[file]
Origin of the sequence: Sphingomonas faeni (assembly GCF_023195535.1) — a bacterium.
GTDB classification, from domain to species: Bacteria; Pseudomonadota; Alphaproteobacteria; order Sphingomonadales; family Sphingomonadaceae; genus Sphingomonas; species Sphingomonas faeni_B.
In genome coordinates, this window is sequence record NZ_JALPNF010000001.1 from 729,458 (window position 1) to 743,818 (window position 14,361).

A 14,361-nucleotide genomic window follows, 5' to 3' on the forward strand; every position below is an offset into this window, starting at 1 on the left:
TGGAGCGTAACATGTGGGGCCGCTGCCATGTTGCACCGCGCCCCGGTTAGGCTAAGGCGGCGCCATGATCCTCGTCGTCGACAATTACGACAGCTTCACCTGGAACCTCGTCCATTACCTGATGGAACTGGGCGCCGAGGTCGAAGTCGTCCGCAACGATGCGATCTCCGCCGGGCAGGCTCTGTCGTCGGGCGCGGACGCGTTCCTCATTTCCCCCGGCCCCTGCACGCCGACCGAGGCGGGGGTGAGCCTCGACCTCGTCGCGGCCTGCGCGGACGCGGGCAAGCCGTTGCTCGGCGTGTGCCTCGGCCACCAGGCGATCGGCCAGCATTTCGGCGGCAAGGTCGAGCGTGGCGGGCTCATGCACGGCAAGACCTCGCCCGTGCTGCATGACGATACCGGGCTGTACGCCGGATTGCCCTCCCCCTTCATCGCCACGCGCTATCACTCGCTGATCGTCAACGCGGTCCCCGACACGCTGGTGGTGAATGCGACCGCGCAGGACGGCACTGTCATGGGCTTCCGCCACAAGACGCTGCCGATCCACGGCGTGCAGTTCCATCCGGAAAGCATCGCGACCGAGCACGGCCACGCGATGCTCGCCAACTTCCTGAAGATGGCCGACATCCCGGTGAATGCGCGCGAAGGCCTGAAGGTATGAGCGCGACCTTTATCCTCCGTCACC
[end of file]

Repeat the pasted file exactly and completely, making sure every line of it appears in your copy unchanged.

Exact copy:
Origin of the sequence: Sphingomonas faeni (assembly GCF_023195535.1) — a bacterium.
GTDB classification, from domain to species: Bacteria; Pseudomonadota; Alphaproteobacteria; order Sphingomonadales; family Sphingomonadaceae; genus Sphingomonas; species Sphingomonas faeni_B.
In genome coordinates, this window is sequence record NZ_JALPNF010000001.1 from 729,458 (window position 1) to 743,818 (window position 14,361).

A 14,361-nucleotide genomic window follows, 5' to 3' on the forward strand; every position below is an offset into this window, starting at 1 on the left:
TGGAGCGTAACATGTGGGGCCGCTGCCATGTTGCACCGCGCCCCGGTTAGGCTAAGGCGGCGCCATGATCCTCGTCGTCGACAATTACGACAGCTTCACCTGGAACCTCGTCCATTACCTGATGGAACTGGGCGCCGAGGTCGAAGTCGTCCGCAACGATGCGATCTCCGCCGGGCAGGCTCTGTCGTCGGGCGCGGACGCGTTCCTCATTTCCCCCGGCCCCTGCACGCCGACCGAGGCGGGGGTGAGCCTCGACCTCGTCGCGGCCTGCGCGGACGCGGGCAAGCCGTTGCTCGGCGTGTGCCTCGGCCACCAGGCGATCGGCCAGCATTTCGGCGGCAAGGTCGAGCGTGGCGGGCTCATGCACGGCAAGACCTCGCCCGTGCTGCATGACGATACCGGGCTGTACGCCGGATTGCCCTCCCCCTTCATCGCCACGCGCTATCACTCGCTGATCGTCAACGCGGTCCCCGACACGCTGGTGGTGAATGCGACCGCGCAGGACGGCACTGTCATGGGCTTCCGCCACAAGACGCTGCCGATCCACGGCGTGCAGTTCCATCCGGAAAGCATCGCGACCGAGCACGGCCACGCGATGCTCGCCAACTTCCTGAAGATGGCCGACATCCCGGTGAATGCGCGCGAAGGCCTGAAGGTATGAGCGCGACCTTTATCCTCCGTCACC